Head Style The type of head or top that is on the fastener. Such as a Round head or Hex head.
Heli-Coil A system for re-threading stripped internal threads. A proprietary tap is used to re-thread the hole and a spring like insert is placed inside to make up the difference in width, allowing the original size bolt to be used.
Hex Bolt Hex Bolt A bolt with a six sided head.
Hex Head A head with six vertical sides and a flat bearing surface.
Internal Thread Thread on the inside of a cylindrical hole.
Jam Nut Hex Jam Nut A thinner pattern of nut, sometimes used as a second nut to 'jam' another nut in place preventing loosening.
Knurl Knurled Head Socket Cap Screw A pattern of ridges on the surface to provide grip, such as on the head of many socket cap screws (see illustration).
Left Hand Thread Thread that is formed opposite to normal thread so it tightens counter clockwise. Left hand thread is used on spinning equipment to prevent loosening. Left hand thread is extremely uncommon.
Length of Engagement The length of the part of the fastener where the threads are engaged (in) the material being fastened.
Lock Nut Any nut with a special design to help prevent backing off (loosening).
Major Diameter Hex Bolt Diameter The diameter from the top of the thread on one side, to the top of the thread on the other side (T in the illustration).
Nylock Nut Hex Nylon Lock Nut A nut with a nylon insert to help prevent backing off. Short for Nylon Insert Lock Nut.
One way screw One Way Screw Head A fastener designed so it can be installed with a slotted screw driver but can not be removed. Used to resist tampering.
Oval Head Oval Head Profile A countersunk screw with a slightly rounded top surface, used for their looks.
Pan Head Pan Head Profile A head with a slightly rounded top surface and short vertical sides.
Pilot Point An unthreaded cylindrical tip that is smaller than the fastener diameter. Used to help speed alignment during automated assembly. Also called a Dog Point.
Pitch The distance from one thread to the next along the length of the fastener. Used mostly in metric, where it is expressed in millimeters.
Plow Bolt A bolt with a smooth flat countersunk head that has a small square section underneath. Used on plows.
Reverse Thread Thread that is formed opposite to normal thread so it tightens counter clockwise. Used on spinning equipment to prevent loosening.
Also called left hand thread.
Roll Thread Threads formed by tightly pressing and rolling a piece of stock between serrated dies. This is the most common method of creating threaded fasteners today.
Root Diameter Hex Bolt Diameter The diameter from the bottom of the thread on one side, to the bottom of the thread on the other side (R in the illustration). Also known as Minor Diameter.
Set Screw Set Screw A machine screw with no head, usually used to secure parts on a shaft.
Shank The smooth part of a fastener above the threads. Also called the body.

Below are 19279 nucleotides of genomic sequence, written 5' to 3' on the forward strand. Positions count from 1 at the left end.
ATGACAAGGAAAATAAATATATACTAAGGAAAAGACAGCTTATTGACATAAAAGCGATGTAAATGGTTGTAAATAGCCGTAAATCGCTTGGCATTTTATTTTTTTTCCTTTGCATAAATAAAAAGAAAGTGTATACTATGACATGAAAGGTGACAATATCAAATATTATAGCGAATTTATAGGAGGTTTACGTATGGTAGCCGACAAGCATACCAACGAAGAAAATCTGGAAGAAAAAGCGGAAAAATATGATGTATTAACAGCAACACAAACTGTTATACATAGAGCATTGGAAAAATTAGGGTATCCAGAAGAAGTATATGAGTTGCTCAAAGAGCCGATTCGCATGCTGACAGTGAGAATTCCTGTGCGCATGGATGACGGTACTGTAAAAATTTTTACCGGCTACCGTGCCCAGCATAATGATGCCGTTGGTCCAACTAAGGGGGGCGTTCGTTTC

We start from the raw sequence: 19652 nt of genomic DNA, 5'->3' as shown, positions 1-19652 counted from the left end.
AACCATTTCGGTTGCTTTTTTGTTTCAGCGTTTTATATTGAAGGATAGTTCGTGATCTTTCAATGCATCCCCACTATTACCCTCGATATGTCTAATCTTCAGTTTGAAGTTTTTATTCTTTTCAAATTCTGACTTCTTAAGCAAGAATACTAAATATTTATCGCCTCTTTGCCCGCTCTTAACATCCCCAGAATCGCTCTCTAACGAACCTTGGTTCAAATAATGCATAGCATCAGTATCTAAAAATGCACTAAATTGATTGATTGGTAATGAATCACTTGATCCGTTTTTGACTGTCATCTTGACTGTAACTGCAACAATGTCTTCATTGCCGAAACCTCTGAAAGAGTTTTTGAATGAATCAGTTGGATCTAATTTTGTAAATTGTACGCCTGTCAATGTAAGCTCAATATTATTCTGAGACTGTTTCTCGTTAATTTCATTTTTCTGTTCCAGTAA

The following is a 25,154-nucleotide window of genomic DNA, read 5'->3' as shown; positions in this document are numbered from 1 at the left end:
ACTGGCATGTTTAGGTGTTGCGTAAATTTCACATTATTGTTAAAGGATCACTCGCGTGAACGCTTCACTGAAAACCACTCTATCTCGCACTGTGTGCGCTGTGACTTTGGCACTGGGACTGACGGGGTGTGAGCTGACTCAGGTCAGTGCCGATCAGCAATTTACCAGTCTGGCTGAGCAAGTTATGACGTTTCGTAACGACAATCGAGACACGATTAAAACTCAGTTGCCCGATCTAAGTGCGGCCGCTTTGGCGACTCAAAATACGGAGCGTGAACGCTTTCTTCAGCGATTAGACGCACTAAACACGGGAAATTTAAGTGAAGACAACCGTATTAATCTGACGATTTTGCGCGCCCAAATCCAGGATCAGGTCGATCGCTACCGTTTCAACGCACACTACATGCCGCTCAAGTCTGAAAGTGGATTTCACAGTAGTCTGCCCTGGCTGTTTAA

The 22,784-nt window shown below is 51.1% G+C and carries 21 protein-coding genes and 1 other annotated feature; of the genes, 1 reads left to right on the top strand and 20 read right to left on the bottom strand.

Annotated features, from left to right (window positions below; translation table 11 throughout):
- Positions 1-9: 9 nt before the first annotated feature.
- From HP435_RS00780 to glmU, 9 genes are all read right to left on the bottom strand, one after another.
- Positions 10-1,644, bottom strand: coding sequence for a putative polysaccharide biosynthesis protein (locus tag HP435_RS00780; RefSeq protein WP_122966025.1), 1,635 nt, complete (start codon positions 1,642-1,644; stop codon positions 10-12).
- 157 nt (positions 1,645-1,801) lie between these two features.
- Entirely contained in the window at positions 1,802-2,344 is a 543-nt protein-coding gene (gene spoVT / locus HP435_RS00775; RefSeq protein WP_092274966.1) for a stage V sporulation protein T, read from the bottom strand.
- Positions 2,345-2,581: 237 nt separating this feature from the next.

Shank Diameter Hex Bolt Diameter The diameter of the shank or smooth part of a fastener above the threads (S in the illustration).
Slotted nut Slotted Hex Nut A nut with slots cut into it for the insertion of a cotter pin. Used with a drilled shank fastener. Similar to a castle nut.
Square Bolt A bolt with a four sided head
Starter Tap A special tap for starting the creation of internal threads in very hard metals. Must be followed with a regular tap.
Stove Bolt An older term for machine screws, generally slotted, packaged with nuts.
Stud A double ended bolt or piece of threaded rod. Often used in machine and automotive applications. Studs may have different threads on each end.
T nut T Nut A thin nut with a flange on one end. Intended to be inserted in a hole, in wood, with the flange on the surface. Used to allow a bolt to be fastened in wood without a protruding nut.
Tap A tool used to create internal threads in a hole, or the act of creating such threads. See also Bottom Tap, and Starter Tap.
Tap Bolt Tap Bolt A fully threaded bolt.
Tensile Strength The maximum load in tension (pulling apart) that a bolt can withstand before failure.
Thread Engagement The percentage of the thread height that is in the material being fastened. For full thread engagement the pilot hole should be equal to or smaller than the Root Diameter of the fastener.
Thread Series A term used to refer to a standard set of thread pitches and diameters. For example the UNC thread series specifies course thread for US standard US bolts.
Threaded Fastener Any fastener with threads, such as a screw or bolt.
Truss Head Truss Head Profile An extra wide low profile head with a slightly rounded top surface.
U Bolt U Bolt A bolt in the shape of a U, threaded on both ends.
Undercut Head A countersunk head that has been cut off at 70% of the normal height. Screws in this style will have a second flat surface parallel to the top just before the threads. Used in very short countersunk screws to provide enough thread.
Unified Coarse Thread (UNC) The standard US thread pattern.
Unified Fine Thread (UNF) The standard US thread pattern for fine thread.
Whitworth / Whitworth Thread A now obsolete British thread standard, sometimes found in old cars or machinery.
Wing Nut Wing Nut A nut with 'wings' for easy manual assembly.
Yield Strength The maximum load at which a material exhibits a specific permanent deformation.